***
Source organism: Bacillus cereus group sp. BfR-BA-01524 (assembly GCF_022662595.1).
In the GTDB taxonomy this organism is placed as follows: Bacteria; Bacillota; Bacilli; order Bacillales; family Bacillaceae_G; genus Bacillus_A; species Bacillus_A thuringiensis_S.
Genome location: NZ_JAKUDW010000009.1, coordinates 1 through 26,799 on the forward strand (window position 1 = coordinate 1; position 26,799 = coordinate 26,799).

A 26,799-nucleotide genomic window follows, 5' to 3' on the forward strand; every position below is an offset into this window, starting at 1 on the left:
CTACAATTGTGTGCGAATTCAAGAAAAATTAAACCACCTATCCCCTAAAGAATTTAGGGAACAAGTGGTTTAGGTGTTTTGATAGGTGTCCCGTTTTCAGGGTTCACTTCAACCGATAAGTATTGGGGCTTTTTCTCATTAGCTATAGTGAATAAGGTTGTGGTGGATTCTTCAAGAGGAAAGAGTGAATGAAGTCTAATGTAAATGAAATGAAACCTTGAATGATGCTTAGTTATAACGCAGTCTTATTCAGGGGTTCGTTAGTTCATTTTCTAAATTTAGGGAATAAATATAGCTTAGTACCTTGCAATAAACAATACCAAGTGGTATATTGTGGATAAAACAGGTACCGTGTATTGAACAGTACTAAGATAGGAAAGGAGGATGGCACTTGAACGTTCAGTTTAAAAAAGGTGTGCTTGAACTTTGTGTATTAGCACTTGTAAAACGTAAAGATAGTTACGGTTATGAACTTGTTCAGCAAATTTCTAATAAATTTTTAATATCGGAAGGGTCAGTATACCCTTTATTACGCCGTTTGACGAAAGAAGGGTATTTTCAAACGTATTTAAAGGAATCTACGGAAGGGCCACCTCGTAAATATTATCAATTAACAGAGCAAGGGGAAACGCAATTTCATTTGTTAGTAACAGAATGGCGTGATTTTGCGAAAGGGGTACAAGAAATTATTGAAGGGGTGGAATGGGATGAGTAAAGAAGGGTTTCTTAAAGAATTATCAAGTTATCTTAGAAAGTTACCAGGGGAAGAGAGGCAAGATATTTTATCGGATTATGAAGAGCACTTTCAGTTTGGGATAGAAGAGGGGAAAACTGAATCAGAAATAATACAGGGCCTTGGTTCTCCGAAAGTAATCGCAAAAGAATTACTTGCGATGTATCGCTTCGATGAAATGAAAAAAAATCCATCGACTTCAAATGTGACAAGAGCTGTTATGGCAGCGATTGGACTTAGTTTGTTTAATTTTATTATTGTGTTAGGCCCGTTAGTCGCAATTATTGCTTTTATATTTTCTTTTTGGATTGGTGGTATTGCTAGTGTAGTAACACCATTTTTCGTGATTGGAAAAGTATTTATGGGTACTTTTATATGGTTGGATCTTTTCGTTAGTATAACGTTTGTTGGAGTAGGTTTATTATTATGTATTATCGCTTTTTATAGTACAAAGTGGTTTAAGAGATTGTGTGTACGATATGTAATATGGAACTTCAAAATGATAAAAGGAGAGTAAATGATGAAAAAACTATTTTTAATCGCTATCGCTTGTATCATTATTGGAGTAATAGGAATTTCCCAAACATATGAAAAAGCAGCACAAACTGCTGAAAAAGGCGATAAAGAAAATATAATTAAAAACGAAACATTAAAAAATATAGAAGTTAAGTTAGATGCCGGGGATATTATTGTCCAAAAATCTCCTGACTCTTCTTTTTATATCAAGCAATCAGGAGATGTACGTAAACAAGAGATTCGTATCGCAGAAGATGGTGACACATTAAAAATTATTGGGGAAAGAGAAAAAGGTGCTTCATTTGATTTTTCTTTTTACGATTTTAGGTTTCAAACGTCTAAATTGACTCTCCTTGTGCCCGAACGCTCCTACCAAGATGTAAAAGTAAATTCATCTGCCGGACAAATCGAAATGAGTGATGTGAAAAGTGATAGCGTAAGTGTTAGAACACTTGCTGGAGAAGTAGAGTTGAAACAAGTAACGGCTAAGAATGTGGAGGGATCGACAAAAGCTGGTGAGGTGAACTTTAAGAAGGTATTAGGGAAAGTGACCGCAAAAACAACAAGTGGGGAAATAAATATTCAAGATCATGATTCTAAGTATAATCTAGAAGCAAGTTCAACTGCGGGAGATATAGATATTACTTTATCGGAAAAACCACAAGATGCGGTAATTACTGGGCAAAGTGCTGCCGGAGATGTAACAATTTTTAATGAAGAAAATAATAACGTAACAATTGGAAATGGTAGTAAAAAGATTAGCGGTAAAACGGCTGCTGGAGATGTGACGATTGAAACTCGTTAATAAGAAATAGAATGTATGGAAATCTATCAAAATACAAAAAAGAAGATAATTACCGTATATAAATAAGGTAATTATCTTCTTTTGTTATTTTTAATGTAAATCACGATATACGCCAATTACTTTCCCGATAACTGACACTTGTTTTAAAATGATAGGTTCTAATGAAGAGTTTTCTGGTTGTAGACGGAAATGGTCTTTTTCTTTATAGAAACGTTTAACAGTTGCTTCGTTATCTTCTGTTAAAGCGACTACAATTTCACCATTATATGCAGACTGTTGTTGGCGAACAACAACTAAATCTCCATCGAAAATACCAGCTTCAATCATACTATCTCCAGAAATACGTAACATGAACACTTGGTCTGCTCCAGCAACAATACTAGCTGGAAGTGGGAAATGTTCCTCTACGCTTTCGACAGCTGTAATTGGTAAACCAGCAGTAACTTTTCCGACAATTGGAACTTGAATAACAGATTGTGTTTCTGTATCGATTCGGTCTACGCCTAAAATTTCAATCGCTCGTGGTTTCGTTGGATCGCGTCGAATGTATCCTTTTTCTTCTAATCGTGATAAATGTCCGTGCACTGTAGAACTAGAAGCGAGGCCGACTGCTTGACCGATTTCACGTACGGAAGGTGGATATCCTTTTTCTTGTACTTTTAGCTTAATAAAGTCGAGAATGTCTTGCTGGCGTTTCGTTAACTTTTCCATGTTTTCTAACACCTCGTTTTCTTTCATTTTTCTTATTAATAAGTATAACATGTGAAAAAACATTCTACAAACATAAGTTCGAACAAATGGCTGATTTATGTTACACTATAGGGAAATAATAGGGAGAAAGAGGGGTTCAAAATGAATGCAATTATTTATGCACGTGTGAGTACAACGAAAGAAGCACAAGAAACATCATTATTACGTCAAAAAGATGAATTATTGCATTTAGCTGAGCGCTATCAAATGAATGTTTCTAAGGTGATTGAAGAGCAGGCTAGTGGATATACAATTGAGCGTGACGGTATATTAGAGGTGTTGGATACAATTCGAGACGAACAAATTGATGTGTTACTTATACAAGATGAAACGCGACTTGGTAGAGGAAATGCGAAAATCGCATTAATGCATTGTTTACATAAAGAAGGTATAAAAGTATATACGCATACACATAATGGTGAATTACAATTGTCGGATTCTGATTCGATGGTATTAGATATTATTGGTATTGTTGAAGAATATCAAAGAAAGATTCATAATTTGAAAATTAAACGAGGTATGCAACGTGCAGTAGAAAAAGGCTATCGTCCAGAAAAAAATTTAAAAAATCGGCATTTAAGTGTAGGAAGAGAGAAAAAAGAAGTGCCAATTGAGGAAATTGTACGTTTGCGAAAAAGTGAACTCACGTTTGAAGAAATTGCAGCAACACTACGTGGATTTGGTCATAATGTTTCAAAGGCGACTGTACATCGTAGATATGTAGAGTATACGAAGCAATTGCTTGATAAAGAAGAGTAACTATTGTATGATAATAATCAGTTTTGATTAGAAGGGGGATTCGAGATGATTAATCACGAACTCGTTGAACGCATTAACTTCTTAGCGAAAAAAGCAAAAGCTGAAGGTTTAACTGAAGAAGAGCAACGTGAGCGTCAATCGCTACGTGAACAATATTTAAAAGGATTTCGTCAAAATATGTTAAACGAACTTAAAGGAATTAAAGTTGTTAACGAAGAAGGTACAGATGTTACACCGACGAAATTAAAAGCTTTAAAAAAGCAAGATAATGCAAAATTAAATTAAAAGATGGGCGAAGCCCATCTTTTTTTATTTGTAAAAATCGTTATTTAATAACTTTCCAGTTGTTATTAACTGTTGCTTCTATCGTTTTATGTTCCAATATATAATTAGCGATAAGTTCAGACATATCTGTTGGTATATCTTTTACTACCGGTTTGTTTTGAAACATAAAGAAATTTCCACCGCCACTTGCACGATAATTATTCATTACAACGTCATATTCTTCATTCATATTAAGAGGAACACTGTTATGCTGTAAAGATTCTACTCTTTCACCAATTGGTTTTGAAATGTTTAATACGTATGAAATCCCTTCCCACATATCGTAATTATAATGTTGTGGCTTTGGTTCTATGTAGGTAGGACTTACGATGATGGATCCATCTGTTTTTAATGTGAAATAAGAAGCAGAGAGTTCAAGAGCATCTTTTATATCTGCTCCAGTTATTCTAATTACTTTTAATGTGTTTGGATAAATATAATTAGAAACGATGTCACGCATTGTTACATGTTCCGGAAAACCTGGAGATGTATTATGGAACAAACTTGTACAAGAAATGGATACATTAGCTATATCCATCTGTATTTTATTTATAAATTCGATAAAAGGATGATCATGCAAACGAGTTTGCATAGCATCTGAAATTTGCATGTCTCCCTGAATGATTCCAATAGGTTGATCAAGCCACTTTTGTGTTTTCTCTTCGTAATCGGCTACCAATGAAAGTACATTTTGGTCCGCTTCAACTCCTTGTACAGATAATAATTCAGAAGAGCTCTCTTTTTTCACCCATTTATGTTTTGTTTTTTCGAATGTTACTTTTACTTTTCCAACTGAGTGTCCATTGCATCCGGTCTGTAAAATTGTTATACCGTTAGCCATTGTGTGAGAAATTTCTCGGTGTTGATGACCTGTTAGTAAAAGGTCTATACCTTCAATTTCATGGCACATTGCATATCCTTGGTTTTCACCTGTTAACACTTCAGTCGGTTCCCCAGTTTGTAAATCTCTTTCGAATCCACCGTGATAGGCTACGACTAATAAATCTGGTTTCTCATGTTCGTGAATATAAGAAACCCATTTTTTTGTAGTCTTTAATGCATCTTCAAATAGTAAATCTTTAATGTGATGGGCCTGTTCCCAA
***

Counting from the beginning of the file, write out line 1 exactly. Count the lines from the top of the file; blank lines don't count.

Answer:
Source organism: Bacillus cereus group sp. BfR-BA-01524 (assembly GCF_022662595.1).